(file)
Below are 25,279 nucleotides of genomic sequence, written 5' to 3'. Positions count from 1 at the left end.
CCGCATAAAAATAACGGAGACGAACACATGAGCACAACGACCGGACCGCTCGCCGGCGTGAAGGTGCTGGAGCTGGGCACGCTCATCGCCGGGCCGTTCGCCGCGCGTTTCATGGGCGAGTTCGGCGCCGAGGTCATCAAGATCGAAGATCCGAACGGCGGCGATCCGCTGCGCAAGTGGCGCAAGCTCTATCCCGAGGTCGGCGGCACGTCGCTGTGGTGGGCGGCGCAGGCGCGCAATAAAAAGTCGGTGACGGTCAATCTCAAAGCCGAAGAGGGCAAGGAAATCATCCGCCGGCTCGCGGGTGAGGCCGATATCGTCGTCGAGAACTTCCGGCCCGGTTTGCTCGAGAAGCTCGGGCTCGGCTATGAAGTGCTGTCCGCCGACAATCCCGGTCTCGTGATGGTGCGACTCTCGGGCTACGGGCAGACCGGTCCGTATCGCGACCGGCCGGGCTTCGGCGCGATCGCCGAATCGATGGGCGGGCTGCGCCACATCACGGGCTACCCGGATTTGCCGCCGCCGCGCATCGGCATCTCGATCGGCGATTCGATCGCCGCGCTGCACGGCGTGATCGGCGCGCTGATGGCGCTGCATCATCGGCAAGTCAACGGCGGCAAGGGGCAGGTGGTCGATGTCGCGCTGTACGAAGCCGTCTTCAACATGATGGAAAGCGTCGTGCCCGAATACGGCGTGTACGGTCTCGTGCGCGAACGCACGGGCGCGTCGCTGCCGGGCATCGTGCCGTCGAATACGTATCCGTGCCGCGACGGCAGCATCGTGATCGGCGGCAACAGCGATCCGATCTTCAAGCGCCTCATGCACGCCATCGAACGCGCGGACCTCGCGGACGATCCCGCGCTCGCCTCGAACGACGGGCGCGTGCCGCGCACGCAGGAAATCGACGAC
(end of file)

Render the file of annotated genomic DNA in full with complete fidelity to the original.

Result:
Below are 25,279 nucleotides of genomic sequence, written 5' to 3'. Positions count from 1 at the left end.
CCGCATAAAAATAACGGAGACGAACACATGAGCACAACGACCGGACCGCTCGCCGGCGTGAAGGTGCTGGAGCTGGGCACGCTCATCGCCGGGCCGTTCGCCGCGCGTTTCATGGGCGAGTTCGGCGCCGAGGTCATCAAGATCGAAGATCCGAACGGCGGCGATCCGCTGCGCAAGTGGCGCAAGCTCTATCCCGAGGTCGGCGGCACGTCGCTGTGGTGGGCGGCGCAGGCGCGCAATAAAAAGTCGGTGACGGTCAATCTCAAAGCCGAAGAGGGCAAGGAAATCATCCGCCGGCTCGCGGGTGAGGCCGATATCGTCGTCGAGAACTTCCGGCCCGGTTTGCTCGAGAAGCTCGGGCTCGGCTATGAAGTGCTGTCCGCCGACAATCCCGGTCTCGTGATGGTGCGACTCTCGGGCTACGGGCAGACCGGTCCGTATCGCGACCGGCCGGGCTTCGGCGCGATCGCCGAATCGATGGGCGGGCTGCGCCACATCACGGGCTACCCGGATTTGCCGCCGCCGCGCATCGGCATCTCGATCGGCGATTCGATCGCCGCGCTGCACGGCGTGATCGGCGCGCTGATGGCGCTGCATCATCGGCAAGTCAACGGCGGCAAGGGGCAGGTGGTCGATGTCGCGCTGTACGAAGCCGTCTTCAACATGATGGAAAGCGTCGTGCCCGAATACGGCGTGTACGGTCTCGTGCGCGAACGCACGGGCGCGTCGCTGCCGGGCATCGTGCCGTCGAATACGTATCCGTGCCGCGACGGCAGCATCGTGATCGGCGGCAACAGCGATCCGATCTTCAAGCGCCTCATGCACGCCATCGAACGCGCGGACCTCGCGGACGATCCCGCGCTCGCCTCGAACGACGGGCGCGTGCCGCGCACGCAGGAAATCGACGAC